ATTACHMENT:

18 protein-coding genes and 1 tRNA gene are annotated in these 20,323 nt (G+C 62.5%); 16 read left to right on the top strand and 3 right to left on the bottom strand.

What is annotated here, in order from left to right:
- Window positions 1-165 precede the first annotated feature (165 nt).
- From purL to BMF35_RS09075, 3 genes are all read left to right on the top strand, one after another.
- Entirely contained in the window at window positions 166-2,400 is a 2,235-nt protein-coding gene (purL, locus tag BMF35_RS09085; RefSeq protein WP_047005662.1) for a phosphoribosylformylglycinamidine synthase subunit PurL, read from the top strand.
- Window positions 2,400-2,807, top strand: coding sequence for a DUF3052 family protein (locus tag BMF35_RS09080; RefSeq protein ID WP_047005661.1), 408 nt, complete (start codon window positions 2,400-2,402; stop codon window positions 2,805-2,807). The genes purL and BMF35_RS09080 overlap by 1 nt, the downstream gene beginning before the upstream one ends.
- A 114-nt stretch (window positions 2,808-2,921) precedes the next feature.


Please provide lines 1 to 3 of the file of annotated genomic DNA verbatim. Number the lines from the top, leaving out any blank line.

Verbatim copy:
18 protein-coding genes and 1 tRNA gene are annotated in these 20,323 nt (G+C 62.5%); 16 read left to right on the top strand and 3 right to left on the bottom strand.

What is annotated here, in order from left to right:
- Window positions 1-165 precede the first annotated feature (165 nt).